Secretary of Health, Education and Welfare Joseph A. Califano Jr. said yesterday the president may propose including in his new Department of Education all the Veterans Administration education programs, as well as those in the Department of Defense, the entire National Science Foundation, the college housing loan program and several Labor Department job training programs.
It was the first time the administration has listed what Califano called "candidates for inclusion" in the proposed new department. It seemed sure to set off major legislative infighting. American Legion legislative director Mylio Kraja said in a phone interview. "We'd be opposed to adding the VA part. We'd fight it very hard. The VA understands veterans' problems."
Califano, testifying on his department's $184 billion fiscal 1979 budget request before a House Appropriations subcommittee, also said the administration favors a stronger curb on federally funded abortions than contained in existing law.
Califano said that he recommends retaining provisions allowing federal fimdomg pf abprtopms for low-income women where the life of the mother is endangered or in cases of rape or incest, but with the rape or incest required to be reported more promptly than under existing regulations.
However, he made clear he would favor dropping from existing law a provision allowing Medicaid abortions where there is possible "severe and long-lasting physical health damage" to the mother. This statement, also seems sure to set off another congressional fight over abortion, similar to last year's six-month battle in which the House wanted tighter curbs such as those favored by Califano, and the Senate insisted on writing in the added proviso on "severe" health-damage to the mother.
Although President Carter has talked of creating a separate cabinet-level Education Department, no formal proposal on which agencies to include has yet been made. The reluctance of some existing departments to give up control over multibillion-dollar educational agencies, as well as opposition by constituent groups comfortable with the current arrangements, has made a final decision difficult.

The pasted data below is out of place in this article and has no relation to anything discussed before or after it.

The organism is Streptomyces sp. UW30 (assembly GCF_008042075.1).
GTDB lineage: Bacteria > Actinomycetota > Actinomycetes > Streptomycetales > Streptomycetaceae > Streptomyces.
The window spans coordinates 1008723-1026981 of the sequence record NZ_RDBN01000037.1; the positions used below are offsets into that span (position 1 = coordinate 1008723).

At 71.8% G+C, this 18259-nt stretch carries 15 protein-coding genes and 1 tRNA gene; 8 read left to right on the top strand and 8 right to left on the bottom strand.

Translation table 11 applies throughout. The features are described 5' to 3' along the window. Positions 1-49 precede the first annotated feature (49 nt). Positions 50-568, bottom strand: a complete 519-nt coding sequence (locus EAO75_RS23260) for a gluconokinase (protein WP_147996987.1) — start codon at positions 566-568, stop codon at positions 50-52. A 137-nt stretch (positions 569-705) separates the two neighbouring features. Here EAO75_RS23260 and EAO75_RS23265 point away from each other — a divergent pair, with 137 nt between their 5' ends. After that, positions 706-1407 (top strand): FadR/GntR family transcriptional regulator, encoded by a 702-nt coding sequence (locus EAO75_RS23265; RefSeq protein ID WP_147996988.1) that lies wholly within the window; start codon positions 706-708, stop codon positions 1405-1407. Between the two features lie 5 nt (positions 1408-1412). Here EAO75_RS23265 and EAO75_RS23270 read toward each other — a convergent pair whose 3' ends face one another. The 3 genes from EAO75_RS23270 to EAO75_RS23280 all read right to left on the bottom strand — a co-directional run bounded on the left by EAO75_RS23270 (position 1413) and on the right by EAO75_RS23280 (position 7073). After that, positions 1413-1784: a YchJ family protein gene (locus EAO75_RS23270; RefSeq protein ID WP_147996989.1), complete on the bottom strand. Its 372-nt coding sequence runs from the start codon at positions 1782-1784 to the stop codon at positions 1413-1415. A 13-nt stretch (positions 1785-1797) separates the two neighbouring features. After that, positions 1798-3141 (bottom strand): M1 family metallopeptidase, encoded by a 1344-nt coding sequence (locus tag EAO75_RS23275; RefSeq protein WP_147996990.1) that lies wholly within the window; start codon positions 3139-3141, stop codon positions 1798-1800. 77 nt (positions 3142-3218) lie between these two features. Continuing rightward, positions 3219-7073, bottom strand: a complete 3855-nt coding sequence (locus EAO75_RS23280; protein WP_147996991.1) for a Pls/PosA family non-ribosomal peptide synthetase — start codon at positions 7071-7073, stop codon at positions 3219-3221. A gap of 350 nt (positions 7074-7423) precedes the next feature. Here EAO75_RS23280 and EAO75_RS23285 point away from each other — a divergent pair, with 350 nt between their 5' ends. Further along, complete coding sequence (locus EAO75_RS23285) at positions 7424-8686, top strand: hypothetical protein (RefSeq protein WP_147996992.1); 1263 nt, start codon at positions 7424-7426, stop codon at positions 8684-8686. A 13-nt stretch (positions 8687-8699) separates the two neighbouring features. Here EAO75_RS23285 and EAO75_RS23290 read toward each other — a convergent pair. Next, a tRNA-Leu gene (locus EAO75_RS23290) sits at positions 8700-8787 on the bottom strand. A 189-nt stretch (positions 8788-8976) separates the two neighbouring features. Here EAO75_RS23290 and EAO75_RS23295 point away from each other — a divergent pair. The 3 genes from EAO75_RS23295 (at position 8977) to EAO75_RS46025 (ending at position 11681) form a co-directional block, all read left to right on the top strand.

Yesterday, reading from a list that aides described as a proposal under study by the Office of Management and Budget, Califano said the proposed new Education Department might include not only the Office of Education and related agencies from HEW but also:
The veterans' educational programs, schools run by the Defense Department for servicemen's children overseas, Indian schools, the National Science Foundation, the National Endowments for the Arts and Humanities, college housing loans now under the Department of Housing and Urban Development, Labor Department job training programs including parts of the Comprehensive Employment and Training Act, school nutrition (now in the Agriculture Department), juvenile delinquency (now in the Justice Department), the community Services Administration (now independent) and added HEW programs like daycare and Head-Start. Aides said the Smithsonian Institution also was being considered for inclusion.
Existing programs in HEW's division of education have outlays estimated at $10.4 billion in fiscal 1979. If it included all the "candidates" listed by Califano yesterday, the new Education Department would have a budget of two or three times that, one HEW official estimated.
Califano, describing how President Carter was looking at proposals for a new Education Department, said, "The president said he'd reach wide."
The OMB, according to several sources, also is considering a shorter list of agencies for inclusion.